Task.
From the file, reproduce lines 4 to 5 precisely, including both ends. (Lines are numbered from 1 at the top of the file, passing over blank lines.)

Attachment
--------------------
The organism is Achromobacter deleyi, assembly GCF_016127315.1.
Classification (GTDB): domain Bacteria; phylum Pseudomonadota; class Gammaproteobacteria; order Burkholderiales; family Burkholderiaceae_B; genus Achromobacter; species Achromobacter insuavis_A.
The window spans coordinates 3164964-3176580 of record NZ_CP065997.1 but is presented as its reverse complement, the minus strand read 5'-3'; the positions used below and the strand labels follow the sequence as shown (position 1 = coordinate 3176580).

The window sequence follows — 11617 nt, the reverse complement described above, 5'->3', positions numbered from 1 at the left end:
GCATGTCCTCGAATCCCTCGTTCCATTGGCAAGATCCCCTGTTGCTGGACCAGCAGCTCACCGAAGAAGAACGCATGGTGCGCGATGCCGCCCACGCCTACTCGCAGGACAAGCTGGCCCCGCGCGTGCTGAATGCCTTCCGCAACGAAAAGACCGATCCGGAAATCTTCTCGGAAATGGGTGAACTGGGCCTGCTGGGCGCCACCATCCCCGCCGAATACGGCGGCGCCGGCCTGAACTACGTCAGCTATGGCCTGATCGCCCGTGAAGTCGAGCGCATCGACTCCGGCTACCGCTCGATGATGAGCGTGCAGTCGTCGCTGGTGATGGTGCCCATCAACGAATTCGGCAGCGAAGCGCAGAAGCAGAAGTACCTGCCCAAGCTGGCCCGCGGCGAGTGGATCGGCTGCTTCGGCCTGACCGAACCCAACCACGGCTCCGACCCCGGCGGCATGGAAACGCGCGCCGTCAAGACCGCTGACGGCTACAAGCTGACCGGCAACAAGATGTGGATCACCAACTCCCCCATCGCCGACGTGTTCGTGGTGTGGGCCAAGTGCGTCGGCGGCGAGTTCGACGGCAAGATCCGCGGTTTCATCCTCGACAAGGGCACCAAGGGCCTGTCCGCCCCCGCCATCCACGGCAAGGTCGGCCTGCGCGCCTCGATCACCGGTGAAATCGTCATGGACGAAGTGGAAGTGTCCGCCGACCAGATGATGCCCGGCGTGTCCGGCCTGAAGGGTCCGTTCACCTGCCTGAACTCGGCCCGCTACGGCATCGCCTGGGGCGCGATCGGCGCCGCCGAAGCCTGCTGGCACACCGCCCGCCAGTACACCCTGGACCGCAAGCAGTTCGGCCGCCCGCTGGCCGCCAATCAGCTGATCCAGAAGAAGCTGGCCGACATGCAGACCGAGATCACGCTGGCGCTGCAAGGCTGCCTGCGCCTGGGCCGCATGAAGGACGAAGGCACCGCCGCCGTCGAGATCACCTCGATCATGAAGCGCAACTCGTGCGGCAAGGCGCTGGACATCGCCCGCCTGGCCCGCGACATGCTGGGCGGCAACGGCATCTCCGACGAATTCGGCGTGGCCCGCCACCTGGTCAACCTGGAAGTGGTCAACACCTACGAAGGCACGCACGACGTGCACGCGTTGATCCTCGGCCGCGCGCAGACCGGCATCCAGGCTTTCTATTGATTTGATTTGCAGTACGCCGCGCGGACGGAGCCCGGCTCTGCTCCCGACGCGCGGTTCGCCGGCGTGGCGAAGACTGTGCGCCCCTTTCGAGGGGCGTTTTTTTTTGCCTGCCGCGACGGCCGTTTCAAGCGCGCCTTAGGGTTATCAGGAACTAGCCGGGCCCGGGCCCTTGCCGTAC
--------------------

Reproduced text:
The window sequence follows — 11617 nt, the reverse complement described above, 5'->3', positions numbered from 1 at the left end:
GCATGTCCTCGAATCCCTCGTTCCATTGGCAAGATCCCCTGTTGCTGGACCAGCAGCTCACCGAAGAAGAACGCATGGTGCGCGATGCCGCCCACGCCTACTCGCAGGACAAGCTGGCCCCGCGCGTGCTGAATGCCTTCCGCAACGAAAAGACCGATCCGGAAATCTTCTCGGAAATGGGTGAACTGGGCCTGCTGGGCGCCACCATCCCCGCCGAATACGGCGGCGCCGGCCTGAACTACGTCAGCTATGGCCTGATCGCCCGTGAAGTCGAGCGCATCGACTCCGGCTACCGCTCGATGATGAGCGTGCAGTCGTCGCTGGTGATGGTGCCCATCAACGAATTCGGCAGCGAAGCGCAGAAGCAGAAGTACCTGCCCAAGCTGGCCCGCGGCGAGTGGATCGGCTGCTTCGGCCTGACCGAACCCAACCACGGCTCCGACCCCGGCGGCATGGAAACGCGCGCCGTCAAGACCGCTGACGGCTACAAGCTGACCGGCAACAAGATGTGGATCACCAACTCCCCCATCGCCGACGTGTTCGTGGTGTGGGCCAAGTGCGTCGGCGGCGAGTTCGACGGCAAGATCCGCGGTTTCATCCTCGACAAGGGCACCAAGGGCCTGTCCGCCCCCGCCATCCACGGCAAGGTCGGCCTGCGCGCCTCGATCACCGGTGAAATCGTCATGGACGAAGTGGAAGTGTCCGCCGACCAGATGATGCCCGGCGTGTCCGGCCTGAAGGGTCCGTTCACCTGCCTGAACTCGGCCCGCTACGGCATCGCCTGGGGCGCGATCGGCGCCGCCGAAGCCTGCTGGCACACCGCCCGCCAGTACACCCTGGACCGCAAGCAGTTCGGCCGCCCGCTGGCCGCCAATCAGCTGATCCAGAAGAAGCTGGCCGACATGCAGACCGAGATCACGCTGGCGCTGCAAGGCTGCCTGCGCCTGGGCCGCATGAAGGACGAAGGCACCGCCGCCGTCGAGATCACCTCGATCATGAAGCGCAACTCGTGCGGCAAGGCGCTGGACATCGCCCGCCTGGCCCGCGACATGCTGGGCGGCAACGGCATCTCCGACGAATTCGGCGTGGCCCGCCACCTGGTCAACCTGGAAGTGGTCAACACCTACGAAGGCACGCACGACGTGCACGCGTTGATCCTCGGCCGCGCGCAGACCGGCATCCAGGCTTTCTATTGATTTGATTTGCAGTACGCCGCGCGGACGGAGCCCGGCTCTGCTCCCGACGCGCGGTTCGCCGGCGTGGCGAAGACTGTGCGCCCCTTTCGAGGGGCGTTTTTTTTTGCCTGCCGCGACGGCCGTTTCAAGCGCGCCTTAGGGTTATCAGGAACTAGCCGGGCCCGGGCCCTTGCCGTAC